This is the sixth part of the Concurrency series. For your convenience you can find other parts in the table of contents in Part 1 – Mutex performance in .NET

Let’s start with the following code:

We want to acquire a mutex. Since the operation might fail, we want to log the timeout, handle the exception and try again. Finally, we want to release the mutex, catch all exceptions and then exit.

Start this application three times: first instance should acquire the mutex, second and third should just wait. Now kill forcibly first instance (i.e., using Process Explorer). Now one of two other instances should acquire the mutex. Let’s say, that it was the second instance. Focus it and hit enter. It should say Mutex released and wait on another Console.ReadLine(). We expect the third instance to acquire the mutex, however, it still shows timeouts. Why is that?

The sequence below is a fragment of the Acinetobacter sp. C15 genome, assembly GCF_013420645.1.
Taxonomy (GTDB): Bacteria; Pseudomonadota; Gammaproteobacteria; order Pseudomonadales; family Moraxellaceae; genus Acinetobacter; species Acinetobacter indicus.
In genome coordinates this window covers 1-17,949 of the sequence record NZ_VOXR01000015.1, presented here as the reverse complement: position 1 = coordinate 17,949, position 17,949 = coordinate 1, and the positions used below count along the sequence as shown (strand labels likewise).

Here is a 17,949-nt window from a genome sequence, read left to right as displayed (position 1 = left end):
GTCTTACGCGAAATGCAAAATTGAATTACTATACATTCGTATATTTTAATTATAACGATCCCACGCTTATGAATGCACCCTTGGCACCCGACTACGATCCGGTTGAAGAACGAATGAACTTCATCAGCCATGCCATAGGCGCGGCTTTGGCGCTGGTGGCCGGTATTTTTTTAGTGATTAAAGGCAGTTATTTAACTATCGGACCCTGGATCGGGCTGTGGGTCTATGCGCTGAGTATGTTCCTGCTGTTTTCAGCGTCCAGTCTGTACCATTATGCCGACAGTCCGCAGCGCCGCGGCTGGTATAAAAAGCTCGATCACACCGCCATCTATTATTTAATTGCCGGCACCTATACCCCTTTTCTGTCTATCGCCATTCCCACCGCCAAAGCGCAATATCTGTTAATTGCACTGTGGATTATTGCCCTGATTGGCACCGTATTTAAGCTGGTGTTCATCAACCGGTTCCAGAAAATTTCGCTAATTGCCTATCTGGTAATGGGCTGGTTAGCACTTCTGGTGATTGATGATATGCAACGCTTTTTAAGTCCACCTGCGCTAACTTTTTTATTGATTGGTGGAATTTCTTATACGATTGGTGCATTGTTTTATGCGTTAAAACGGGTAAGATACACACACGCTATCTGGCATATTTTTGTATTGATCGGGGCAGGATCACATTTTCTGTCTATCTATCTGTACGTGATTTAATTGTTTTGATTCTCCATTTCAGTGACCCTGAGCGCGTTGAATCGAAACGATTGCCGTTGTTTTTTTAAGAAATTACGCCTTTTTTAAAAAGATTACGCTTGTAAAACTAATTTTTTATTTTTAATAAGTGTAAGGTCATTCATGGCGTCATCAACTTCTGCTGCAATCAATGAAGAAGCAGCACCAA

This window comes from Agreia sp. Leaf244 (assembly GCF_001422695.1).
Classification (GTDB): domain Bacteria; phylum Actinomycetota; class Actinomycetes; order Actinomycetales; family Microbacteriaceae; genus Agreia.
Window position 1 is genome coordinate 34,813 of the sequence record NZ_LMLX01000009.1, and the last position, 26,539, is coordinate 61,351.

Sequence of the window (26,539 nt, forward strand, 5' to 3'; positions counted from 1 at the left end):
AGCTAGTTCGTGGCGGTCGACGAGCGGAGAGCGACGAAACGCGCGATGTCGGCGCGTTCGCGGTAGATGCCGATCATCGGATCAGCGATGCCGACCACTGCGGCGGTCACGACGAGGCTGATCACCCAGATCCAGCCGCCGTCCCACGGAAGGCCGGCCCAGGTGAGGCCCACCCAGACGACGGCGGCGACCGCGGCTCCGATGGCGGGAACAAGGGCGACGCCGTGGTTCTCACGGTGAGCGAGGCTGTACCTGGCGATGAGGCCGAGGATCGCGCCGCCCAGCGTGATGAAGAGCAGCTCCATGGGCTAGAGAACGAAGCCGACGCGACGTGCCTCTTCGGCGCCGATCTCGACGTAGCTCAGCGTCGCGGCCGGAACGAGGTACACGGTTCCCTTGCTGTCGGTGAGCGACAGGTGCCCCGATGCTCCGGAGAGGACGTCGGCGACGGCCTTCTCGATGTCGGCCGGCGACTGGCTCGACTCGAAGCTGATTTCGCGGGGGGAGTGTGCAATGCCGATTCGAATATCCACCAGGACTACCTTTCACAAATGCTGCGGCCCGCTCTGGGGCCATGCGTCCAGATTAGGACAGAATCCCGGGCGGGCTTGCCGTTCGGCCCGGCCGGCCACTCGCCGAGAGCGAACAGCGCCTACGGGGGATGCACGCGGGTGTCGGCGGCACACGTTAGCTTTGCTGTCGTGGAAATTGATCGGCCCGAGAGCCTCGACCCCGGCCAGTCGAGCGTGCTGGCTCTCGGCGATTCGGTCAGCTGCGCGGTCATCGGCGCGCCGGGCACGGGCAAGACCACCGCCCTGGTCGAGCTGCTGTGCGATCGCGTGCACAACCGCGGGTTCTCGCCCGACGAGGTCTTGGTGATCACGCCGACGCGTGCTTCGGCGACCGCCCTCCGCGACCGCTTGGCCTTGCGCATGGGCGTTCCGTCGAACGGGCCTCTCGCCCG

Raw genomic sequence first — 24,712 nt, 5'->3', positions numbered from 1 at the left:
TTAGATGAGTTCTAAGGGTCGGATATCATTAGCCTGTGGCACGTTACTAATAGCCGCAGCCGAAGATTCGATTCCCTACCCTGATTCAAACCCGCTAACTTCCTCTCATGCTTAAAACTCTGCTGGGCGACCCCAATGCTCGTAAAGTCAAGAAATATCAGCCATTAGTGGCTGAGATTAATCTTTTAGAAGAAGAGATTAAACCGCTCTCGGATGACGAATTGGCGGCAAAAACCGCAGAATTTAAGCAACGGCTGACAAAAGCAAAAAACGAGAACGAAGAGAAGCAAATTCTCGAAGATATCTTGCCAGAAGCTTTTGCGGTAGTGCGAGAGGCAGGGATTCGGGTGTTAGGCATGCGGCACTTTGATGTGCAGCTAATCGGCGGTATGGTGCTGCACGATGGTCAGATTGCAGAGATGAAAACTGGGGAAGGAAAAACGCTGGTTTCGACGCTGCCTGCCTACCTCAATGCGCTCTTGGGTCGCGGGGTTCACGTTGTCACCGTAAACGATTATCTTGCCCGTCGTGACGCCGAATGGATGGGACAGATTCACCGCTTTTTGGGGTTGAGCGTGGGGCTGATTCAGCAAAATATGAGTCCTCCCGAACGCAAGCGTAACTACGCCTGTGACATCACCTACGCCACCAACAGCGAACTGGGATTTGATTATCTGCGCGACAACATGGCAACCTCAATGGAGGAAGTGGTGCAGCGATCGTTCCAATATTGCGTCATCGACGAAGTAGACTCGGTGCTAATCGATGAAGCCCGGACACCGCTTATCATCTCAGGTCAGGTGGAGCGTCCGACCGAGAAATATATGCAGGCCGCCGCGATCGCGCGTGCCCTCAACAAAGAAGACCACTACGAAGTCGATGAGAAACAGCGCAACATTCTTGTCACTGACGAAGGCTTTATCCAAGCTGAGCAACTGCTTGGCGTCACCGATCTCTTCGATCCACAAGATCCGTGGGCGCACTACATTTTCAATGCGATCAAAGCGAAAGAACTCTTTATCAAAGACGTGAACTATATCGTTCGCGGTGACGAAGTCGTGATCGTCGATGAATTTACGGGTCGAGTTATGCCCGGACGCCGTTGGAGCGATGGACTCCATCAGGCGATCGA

Explanation

You could use Chain Traversal API to figure out what is happening. However, everything is as designed. If you consult the documentation, you will see the following exception:

What is not stated explicitly is: when you get this exception, the mutex IS acquired. This means that our first catch just swallows the exception of an operation which actually succeeded. We loop again, acquire the mutex again (since it is recursive). Later when we release it, it is still locked because we miss one more release.

Solution? Whenever you get this exception you need to break the loop because the mutex is acquired.